by contributing editor Eric Brandom
The AHA met in Denver this past weekend. What follows is not a conference report, although there was much worthy of that. It is, rather, a response of sorts to two of the events I attended there in the form of a reflection on two classic works of intellectual history—H. Stuart Hughes’s Consciousness and Society and Hayden White’s Metahistory—that were discussed at these events. The very different books both assign great importance to Benedetto Croce, and treat him at some length as part of a much broader argument.
The problem of objectivity in social science occupies the heart of Hughes’s 1958 Consciousness and Society: The Reorientation of European Social Thought, 1890-1930. The book is rich, wide-ranging, and combines durable typologizing with uncommon subtlety. The narrative runs something as follows. In the middle of the 19th century, positivism reigned supreme, and positivists were certain that the social world could be known and perhaps even acted upon just as could the natural world. Such knowledge turned out to be at once elusive and unsatisfying. In the later part of the century, many thinkers in parallel staged a “revolt against positivism.” The positivism they attacked was often a caricature. For Hughes, the most enduring thinkers to emerge from this moment were those that felt deeply within themselves the pathos of the age, the wrenching pain of relativism, but also remained faithful to the core rationalist project of Enlightenment that had issued in the now-bankrupt positivism. Many proved to be all too willing to give up the egalitarian and democratic bent of the Enlightenment mindset when its notion of science proved unequal to social reality. Hughes’s story is partly one of the generation of 1890, but also of the encounter of this generation with the war in 1914, and the shards of what had come before that survived into the 1920s. This generation, Hughes writes,
had passed their youth at the climax of the Enlightenment—and simultaneously had inaugurated its most probing critique…their own psychological security—their confidence in such unstated assumptions as humane behavior and intellectual integrity—had given them the inner strength to inaugurate an unprecedented examination of conscience…The philosophies of urbane doubt—skepticism, pragmatism, pluralism—held no terrors for them (Hughes 426).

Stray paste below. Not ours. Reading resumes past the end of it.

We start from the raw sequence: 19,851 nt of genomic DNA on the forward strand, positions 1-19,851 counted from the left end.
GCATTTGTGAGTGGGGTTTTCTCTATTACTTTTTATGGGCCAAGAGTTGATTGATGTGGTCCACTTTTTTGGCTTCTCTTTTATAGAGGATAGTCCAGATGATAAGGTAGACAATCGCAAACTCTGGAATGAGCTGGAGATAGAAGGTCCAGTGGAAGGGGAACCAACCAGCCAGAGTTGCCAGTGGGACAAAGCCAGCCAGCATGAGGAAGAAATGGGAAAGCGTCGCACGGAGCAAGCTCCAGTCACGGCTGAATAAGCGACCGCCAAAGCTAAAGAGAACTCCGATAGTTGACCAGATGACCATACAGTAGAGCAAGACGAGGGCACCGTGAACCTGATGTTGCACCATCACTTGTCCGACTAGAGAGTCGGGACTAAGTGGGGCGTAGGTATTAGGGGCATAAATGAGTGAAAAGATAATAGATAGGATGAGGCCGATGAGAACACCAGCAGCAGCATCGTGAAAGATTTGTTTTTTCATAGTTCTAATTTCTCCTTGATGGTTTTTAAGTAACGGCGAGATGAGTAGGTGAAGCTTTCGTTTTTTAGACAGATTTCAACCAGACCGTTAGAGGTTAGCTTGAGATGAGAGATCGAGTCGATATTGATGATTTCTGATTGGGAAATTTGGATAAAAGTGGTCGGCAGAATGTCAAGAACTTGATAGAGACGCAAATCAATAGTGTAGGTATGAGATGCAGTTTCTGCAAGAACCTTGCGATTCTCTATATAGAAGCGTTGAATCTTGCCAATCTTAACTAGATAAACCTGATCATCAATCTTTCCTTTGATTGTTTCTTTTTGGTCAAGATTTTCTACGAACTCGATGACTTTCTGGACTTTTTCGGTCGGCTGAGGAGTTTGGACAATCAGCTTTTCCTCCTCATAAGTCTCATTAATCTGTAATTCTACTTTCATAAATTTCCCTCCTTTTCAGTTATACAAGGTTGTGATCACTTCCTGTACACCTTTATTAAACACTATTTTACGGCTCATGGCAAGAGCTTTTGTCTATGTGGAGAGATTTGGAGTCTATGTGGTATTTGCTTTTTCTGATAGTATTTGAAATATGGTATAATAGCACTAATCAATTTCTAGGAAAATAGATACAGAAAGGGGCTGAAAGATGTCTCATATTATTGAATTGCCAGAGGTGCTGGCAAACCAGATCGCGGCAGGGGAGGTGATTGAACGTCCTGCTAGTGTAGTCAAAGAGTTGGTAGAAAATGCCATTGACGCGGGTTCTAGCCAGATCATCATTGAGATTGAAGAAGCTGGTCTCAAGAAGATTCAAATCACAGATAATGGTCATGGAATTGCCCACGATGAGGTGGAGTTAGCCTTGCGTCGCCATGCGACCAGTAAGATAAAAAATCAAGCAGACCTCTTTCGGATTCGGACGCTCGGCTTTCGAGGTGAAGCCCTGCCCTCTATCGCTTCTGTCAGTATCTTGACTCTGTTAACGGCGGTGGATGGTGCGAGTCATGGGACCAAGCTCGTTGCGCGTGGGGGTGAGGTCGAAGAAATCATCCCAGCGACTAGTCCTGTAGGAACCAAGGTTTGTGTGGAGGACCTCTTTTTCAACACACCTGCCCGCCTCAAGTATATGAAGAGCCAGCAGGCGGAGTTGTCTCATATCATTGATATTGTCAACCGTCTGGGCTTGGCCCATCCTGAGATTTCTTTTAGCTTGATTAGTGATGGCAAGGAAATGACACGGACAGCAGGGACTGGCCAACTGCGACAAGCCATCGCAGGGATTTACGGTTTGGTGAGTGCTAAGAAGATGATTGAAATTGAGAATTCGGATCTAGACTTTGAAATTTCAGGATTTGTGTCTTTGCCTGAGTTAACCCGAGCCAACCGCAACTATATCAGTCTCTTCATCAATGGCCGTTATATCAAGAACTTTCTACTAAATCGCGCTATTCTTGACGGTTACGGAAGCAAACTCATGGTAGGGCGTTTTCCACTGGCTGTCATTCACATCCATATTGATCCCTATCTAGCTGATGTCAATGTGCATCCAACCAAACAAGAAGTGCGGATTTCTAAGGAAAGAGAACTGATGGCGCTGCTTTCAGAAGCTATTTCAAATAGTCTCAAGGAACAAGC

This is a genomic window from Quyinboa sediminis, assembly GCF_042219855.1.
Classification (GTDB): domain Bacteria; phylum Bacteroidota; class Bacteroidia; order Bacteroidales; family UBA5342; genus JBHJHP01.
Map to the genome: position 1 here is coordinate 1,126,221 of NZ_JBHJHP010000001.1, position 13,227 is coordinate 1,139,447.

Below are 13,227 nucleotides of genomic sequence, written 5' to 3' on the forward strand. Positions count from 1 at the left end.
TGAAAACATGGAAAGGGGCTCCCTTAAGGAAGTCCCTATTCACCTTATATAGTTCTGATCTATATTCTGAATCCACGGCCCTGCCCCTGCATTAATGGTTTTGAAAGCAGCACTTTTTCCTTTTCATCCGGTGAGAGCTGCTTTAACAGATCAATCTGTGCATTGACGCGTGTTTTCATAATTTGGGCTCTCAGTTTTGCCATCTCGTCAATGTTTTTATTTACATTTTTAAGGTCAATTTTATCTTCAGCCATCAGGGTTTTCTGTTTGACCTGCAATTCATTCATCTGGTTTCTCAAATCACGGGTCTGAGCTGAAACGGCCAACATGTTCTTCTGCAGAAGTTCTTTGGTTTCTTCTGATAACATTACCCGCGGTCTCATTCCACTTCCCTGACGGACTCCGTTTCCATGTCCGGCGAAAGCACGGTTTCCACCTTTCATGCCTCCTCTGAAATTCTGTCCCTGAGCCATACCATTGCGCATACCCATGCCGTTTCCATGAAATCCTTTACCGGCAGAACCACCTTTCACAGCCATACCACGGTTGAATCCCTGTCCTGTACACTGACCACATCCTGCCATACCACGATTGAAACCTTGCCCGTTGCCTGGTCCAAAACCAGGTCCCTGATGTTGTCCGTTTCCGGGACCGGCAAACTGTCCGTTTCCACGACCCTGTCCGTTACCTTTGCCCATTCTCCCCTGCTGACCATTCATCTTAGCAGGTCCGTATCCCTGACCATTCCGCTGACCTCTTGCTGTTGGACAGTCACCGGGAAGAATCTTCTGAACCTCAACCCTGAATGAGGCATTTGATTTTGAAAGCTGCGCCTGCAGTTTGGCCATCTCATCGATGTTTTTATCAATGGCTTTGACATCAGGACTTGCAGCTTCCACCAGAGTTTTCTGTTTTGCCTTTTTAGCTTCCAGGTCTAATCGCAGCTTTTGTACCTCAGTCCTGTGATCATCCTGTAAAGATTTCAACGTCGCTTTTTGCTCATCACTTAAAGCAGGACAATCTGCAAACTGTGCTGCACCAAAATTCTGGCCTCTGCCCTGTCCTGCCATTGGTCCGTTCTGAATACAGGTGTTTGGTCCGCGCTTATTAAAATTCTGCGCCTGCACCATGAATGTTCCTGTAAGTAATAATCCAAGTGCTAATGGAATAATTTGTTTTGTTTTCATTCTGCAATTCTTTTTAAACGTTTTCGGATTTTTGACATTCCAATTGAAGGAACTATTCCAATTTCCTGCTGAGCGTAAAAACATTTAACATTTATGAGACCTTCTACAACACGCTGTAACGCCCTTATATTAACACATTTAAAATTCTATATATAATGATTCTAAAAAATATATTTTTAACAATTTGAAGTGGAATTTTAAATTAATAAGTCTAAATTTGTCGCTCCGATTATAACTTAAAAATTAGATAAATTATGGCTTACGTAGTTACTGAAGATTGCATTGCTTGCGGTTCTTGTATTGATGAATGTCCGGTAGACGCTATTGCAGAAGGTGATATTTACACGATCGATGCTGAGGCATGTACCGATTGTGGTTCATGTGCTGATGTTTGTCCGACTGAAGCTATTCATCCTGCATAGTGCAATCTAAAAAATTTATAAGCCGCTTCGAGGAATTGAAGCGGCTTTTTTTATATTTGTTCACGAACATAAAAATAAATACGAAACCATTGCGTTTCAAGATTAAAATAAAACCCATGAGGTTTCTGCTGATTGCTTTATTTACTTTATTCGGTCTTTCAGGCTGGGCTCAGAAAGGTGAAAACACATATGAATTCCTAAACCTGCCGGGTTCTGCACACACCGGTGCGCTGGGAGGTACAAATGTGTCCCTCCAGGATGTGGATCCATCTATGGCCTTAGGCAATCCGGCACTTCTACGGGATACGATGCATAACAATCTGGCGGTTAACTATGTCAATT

Their younger brothers (and here we indeed are speaking entirely about men) did seem to be terrified of these things, and Hughes identifies his period as one of experimentation and permissiveness between two ages of dogmatism.
Hughes identifies three figures as the geniuses of the age: Max Weber, Sigmund Freud, and Benedetto Croce. He explicitly writes about the problems and the figures he does because they have relevance in his own time, because the United States in the 1950s had not lost the orientation in social thought then established. Although Hughes doesn’t put it quite this way, as I read him, he believes that Weber more than anyone else posed rightly the central problems of value and objectivity and so provides a sort of standard—and leads into midcentury American social science; that Freud probed more deeply into the individual human psyche than ever before and is therefore an indispensable methodological tool, for instance for understanding Weber’s personality; and that Croce, who first formulated what Hughes takes to be the social science objections to Marxism, provides essential orientation for the historian in pursuing historical work.
Croce’s career can be schematized in terms of his three best-known slogans or positions: first, that history is to be subsumed under the category of art; second that all history is contemporary history; third that history is the story of liberty. This last is the title given in English translation to his 1938 La storia come pensiero e come azione, in which he defends what he describes as “absolute historicism.” Each of these slogans has a certain initial appeal. Yet Hughes’ description of the experience of reading Croce rings true:
Croce’s prose is limpid; it has the rare charm of sounding like the voice of common sense…With irresistible persuasiveness Croce carries his readers along with him. As we come to the end of a chapter we are both captivated and convinced. But when we subject the same pages to more careful analytical scrutiny, we find ourselves no longer so sure…we are driven to ask ourselves in despair: exactly what has Croce said anyway? (Hughes 223)
Indeed for Hughes the problem with Croce was that perhaps just because he in the end assimilated everything into the category of history, he never successfully came to terms with the non-rational character of value. Thus, “the ultimate irony of Croce’s thinking” is that “what starts as a rationalist theory terminates in a kind of mysticism” (Hughes 227). Hughes indicts Croce finally for a certain detachment, what has often been describes as an Olympian equanimity, “in brief, he lacked a sense of tragedy” (Hughes 229).